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1

what is a pseudo science?

a collection of beliefs or practices mistakenly regarded as being based on scientific method

2

what is the goal of EP?

The goal of EP is to study human behaviour as the product of evolved psychological mechanisms.

3

what has happened over the past 20 years or so?

Over the past 20 or so years evolutionary psychology has emerged as a major theoretical perspective, generating an increasing volume of empirical studies and assuming a larger presence within psychological science

4

but what has EP generated

At the same time is has generated many critiques and remains controversial among some psychologists.

5

what issues covered in essay about cons

Five principle issues will be covered
- the environment of evolutionary adaptedness (EEA), massive modularity and EP’s politically incorrect claims, spandrels and concerns of falsifiability

6

what will essay on this attempt to identify?

This essay will attempt to identify some of the most common concerns and attempt to elucidate EP’s stance to pertaining them and cover the limitations as well of the benefits of applying an evolutionary framework to studying human psychology and behaviours.

7

quote on EEA and pseudo-science

‘The pseudo-science of Evolutionary psychology purports to explain human behaviours by reference to an ancestral environment’ -Tattersall 2001

8

what does the EEA refer to?

The environment of evolutionary adaptedness (EEA) refers to those aspects of the ancestral environment that were relevant to the evolution, development and functioning of an organism’s adaptations- roughly, the environment in which a species evolved and to which it is adapted.

9

who first proposed the EEA?

First proposed by Bowlby (1969) it is an essential and logically necessary aspect of the theory of natural selection.

10

what has the EEA been?

As the content of EP is almost entirely to be found in the structure of the ancestral environment it is clearly important yet it has been a lightning rod for criticism.

11

who gave a bad definition of the EEA

• T&C (1990) definition of the EEA:
– “The EEA is a statistical composite of the adaptation relevant properties of the ancestral environments encountered by members of ancestral populations.”


this is too vague to actually be of use

12

when is the EEA assumed in literature to be?

– Assumed often in literature that the EEA is roughly about 250,000 to 10,000 years ago, sometime in the Pleistocene.

13

researchers who gave typical controversial opinion of the EEA.

• "the human brain may have difficulty comprehending and dealing with entities and situations that did not exist in the ancestral environment, roughly the African savanna during the Pleistocene Epoch.“
Li & Kanazawa (2016)- evidence of how the EEA is typically seen.

14

what is the issue of the EEA

False idea of statis since Pleistocene

We didn’t have one area of where we lived there was no one direct environment thus psychologists who seem to claim that this is the case are inherently wrong. - Homo erectus lived from the south of Africa to the north, southern Europe, southern Asia- a huge global expanse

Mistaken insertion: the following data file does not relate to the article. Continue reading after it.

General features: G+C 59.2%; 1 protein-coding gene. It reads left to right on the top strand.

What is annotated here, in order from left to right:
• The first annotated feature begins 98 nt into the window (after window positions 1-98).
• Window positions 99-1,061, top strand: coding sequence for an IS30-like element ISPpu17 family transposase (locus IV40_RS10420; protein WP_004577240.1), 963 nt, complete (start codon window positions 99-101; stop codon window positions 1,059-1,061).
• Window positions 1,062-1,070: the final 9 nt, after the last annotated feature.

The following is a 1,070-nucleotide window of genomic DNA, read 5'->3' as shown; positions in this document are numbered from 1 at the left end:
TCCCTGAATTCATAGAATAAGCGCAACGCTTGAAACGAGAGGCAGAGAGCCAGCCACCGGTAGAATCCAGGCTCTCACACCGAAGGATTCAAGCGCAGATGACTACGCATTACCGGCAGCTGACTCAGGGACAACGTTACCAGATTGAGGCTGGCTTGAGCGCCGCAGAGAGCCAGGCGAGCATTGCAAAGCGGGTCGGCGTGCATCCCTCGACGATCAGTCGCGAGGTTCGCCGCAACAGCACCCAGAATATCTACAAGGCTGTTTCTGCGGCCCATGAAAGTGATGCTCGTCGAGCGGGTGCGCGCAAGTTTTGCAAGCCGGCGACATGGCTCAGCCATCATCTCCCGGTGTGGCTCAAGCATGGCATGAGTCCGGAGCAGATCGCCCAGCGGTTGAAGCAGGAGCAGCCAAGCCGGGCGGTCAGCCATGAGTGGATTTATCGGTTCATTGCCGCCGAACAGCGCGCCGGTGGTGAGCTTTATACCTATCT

Homo-erectus interbred with homo-sapiens so their evolutionary adaptations would have influenced ours.

Clearly we are missing something- homo erectus – know they cared for people who were injured so they were engaging in complex human like behaviours and living in a wide area of ecological conditions.

15

Skeptics that past is knowable

). Yet when it comes to the selection pressures that shaped the brain, some are skeptical that the past is knowable (e.g., Ahouse and Berwick 1998).

16

support for using the EEA and who argued

Hargen (1998)- argues that too much emphasis has been placed on the differences between the EEA and our current environment- or the differences that have occurred. He argues that if a species diverges too rapidly and too far from its EEA then quite simply it will go extinct. The human species is clearly not going extinct; hence the common belief that EP claims humans currently live in an entirely novel environment is incorrect. Most aspects of the modern environment closely resemble our EEA. Pain, illness, friendship, status, mating, parenting, pregnancy all work in modern society- evidence that we have not diverged from the EEA quite as much as some would say.


No one would dispute that our lungs evolved in an oxygen atmosphere (the lung EEA) nor that our immune system evolved in response to pathogens (the immune system EEA).

17

what is a common misconception about the EEA

It is a common misconception that the EEA refers to aspects of the past that differ from the present, when it actually refers the aspects of the past whether or not they correspond to aspects of the present.

18

what do we know about the EEA

We know that in the EEA women got pregnant and men did not. This single fact is the basis for perhaps three-quarters or more of all EP research.